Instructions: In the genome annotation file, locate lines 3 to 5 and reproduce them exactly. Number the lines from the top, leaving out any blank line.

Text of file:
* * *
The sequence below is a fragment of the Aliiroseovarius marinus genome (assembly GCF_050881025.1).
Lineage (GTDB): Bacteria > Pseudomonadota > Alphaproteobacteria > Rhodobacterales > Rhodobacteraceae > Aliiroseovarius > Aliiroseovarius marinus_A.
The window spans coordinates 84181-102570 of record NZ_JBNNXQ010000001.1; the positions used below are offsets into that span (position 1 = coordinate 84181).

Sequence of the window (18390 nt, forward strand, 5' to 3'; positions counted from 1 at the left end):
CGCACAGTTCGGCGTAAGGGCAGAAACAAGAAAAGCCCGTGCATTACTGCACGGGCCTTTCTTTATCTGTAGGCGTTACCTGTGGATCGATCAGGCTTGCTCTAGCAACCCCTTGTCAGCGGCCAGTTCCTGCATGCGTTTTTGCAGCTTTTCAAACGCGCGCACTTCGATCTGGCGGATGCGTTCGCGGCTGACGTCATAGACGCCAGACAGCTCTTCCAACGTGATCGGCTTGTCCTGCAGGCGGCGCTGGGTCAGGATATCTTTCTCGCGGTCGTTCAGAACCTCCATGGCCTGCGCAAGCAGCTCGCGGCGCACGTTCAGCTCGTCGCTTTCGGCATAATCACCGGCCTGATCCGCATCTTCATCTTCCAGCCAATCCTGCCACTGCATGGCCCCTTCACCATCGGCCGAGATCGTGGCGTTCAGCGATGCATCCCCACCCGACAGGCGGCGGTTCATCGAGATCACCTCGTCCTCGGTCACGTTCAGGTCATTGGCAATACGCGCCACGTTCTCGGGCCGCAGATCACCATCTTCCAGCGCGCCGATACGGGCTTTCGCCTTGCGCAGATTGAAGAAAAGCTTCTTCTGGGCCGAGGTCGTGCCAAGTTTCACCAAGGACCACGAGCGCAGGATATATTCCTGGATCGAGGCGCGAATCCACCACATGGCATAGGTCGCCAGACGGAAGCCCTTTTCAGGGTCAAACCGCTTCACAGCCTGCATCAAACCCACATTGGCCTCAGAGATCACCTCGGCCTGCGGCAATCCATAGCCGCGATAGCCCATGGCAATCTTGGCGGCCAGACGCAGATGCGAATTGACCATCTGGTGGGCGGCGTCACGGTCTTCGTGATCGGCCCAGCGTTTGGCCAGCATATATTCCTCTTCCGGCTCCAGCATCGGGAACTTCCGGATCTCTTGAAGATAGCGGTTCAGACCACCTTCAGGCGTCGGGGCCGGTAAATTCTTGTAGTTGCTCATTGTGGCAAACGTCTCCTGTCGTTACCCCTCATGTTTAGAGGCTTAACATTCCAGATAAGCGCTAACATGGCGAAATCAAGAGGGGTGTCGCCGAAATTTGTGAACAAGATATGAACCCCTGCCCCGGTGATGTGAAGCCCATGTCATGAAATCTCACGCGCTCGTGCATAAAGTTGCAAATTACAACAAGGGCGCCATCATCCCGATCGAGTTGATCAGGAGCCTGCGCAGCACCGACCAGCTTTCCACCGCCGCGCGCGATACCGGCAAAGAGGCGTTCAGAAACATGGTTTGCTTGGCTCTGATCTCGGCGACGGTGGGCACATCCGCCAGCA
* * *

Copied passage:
The window spans coordinates 84181-102570 of record NZ_JBNNXQ010000001.1; the positions used below are offsets into that span (position 1 = coordinate 84181).

Sequence of the window (18390 nt, forward strand, 5' to 3'; positions counted from 1 at the left end):
CGCACAGTTCGGCGTAAGGGCAGAAACAAGAAAAGCCCGTGCATTACTGCACGGGCCTTTCTTTATCTGTAGGCGTTACCTGTGGATCGATCAGGCTTGCTCTAGCAACCCCTTGTCAGCGGCCAGTTCCTGCATGCGTTTTTGCAGCTTTTCAAACGCGCGCACTTCGATCTGGCGGATGCGTTCGCGGCTGACGTCATAGACGCCAGACAGCTCTTCCAACGTGATCGGCTTGTCCTGCAGGCGGCGCTGGGTCAGGATATCTTTCTCGCGGTCGTTCAGAACCTCCATGGCCTGCGCAAGCAGCTCGCGGCGCACGTTCAGCTCGTCGCTTTCGGCATAATCACCGGCCTGATCCGCATCTTCATCTTCCAGCCAATCCTGCCACTGCATGGCCCCTTCACCATCGGCCGAGATCGTGGCGTTCAGCGATGCATCCCCACCCGACAGGCGGCGGTTCATCGAGATCACCTCGTCCTCGGTCACGTTCAGGTCATTGGCAATACGCGCCACGTTCTCGGGCCGCAGATCACCATCTTCCAGCGCGCCGATACGGGCTTTCGCCTTGCGCAGATTGAAGAAAAGCTTCTTCTGGGCCGAGGTCGTGCCAAGTTTCACCAAGGACCACGAGCGCAGGATATATTCCTGGATCGAGGCGCGAATCCACCACATGGCATAGGTCGCCAGACGGAAGCCCTTTTCAGGGTCAAACCGCTTCACAGCCTGCATCAAACCCACATTGGCCTCAGAGATCACCTCGGCCTGCGGCAATCCATAGCCGCGATAGCCCATGGCAATCTTGGCGGCCAGACGCAGATGCGAATTGACCATCTGGTGGGCGGCGTCACGGTCTTCGTGATCGGCCCAGCGTTTGGCCAGCATATATTCCTCTTCCGGCTCCAGCATCGGGAACTTCCGGATCTCTTGAAGATAGCGGTTCAGACCACCTTCAGGCGTCGGGGCCGGTAAATTCTTGTAGTTGCTCATTGTGGCAAACGTCTCCTGTCGTTACCCCTCATGTTTAGAGGCTTAACATTCCAGATAAGCGCTAACATGGCGAAATCAAGAGGGGTGTCGCCGAAATTTGTGAACAAGATATGAACCCCTGCCCCGGTGATGTGAAGCCCATGTCATGAAATCTCACGCGCTCGTGCATAAAGTTGCAAATTACAACAAGGGCGCCATCATCCCGATCGAGTTGATCAGGAGCCTGCGCAGCACCGACCAGCTTTCCACCGCCGCGCGCGATACCGGCAAAGAGGCGTTCAGAAACATGGTTTGCTTGGCTCTGATCTCGGCGACGGTGGGCACATCCGCCAGCA